LONDON (NWN) – The British Museum will show what it says is the world’s oldest surviving star map in a major upcoming exhibition at Stonehenge’s stone circle.
The 3,600-year-old Nebra Celestial Disc, first discovered in Germany in 1999, is one of the oldest extant images of space in the world and has never been exhibited in the UK before, the London Museum said Monday.
The 30cm bronze disc has a blue-green patina and is decorated with inlaid gold symbols believed to represent the sun, moon, and constellations.
The World of Stonehenge exhibition, scheduled for next year, will mark the first time a disc has been leased from Germany in 15 years. Britain is only the fourth country to be visited by the disc after it was found buried in the ground in eastern Germany.
It will be presented alongside an extremely rare 3,000-year-old solar pendant, which the British Museum has called the most significant Bronze Age gold ever found in Britain.
“The Nebra Celestial Disc and the Sun Pendant are two of the most remarkable surviving objects from Bronze Age Europe,” said Neil Wilkin, curator of the exhibition.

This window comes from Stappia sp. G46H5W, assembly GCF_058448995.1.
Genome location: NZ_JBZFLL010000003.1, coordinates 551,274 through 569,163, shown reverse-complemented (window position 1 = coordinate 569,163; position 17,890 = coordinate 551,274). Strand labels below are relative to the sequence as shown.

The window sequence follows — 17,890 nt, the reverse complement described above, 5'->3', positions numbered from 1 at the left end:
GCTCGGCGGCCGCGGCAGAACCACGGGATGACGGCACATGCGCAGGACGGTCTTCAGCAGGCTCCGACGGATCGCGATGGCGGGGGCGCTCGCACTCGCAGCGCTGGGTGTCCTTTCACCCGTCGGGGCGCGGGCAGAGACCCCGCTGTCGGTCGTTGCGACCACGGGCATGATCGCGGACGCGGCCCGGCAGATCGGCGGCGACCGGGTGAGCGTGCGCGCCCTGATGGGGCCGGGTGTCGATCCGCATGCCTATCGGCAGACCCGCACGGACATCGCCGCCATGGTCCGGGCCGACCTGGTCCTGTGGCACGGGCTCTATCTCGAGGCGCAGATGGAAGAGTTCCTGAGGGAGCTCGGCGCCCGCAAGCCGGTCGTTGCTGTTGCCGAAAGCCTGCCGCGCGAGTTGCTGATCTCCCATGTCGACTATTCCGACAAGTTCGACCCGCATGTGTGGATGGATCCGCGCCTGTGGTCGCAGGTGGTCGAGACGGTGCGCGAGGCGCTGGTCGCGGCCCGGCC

“Although both were found hundreds of miles from Stonehenge, we will use them to shed light on the vast, interconnected world that existed around the ancient site, spanning Britain, Ireland and mainland Europe,” he added. “It will open your eyes.”
The exhibition aims to share the broader history of mythology and cosmology surrounding the 4,500-year-old Stonehenge in the south of England. There will also be hundreds of artifacts from across the UK and Europe that tell the story of Stonehenge.
The exhibition will run from February 17 to July 17, 2022.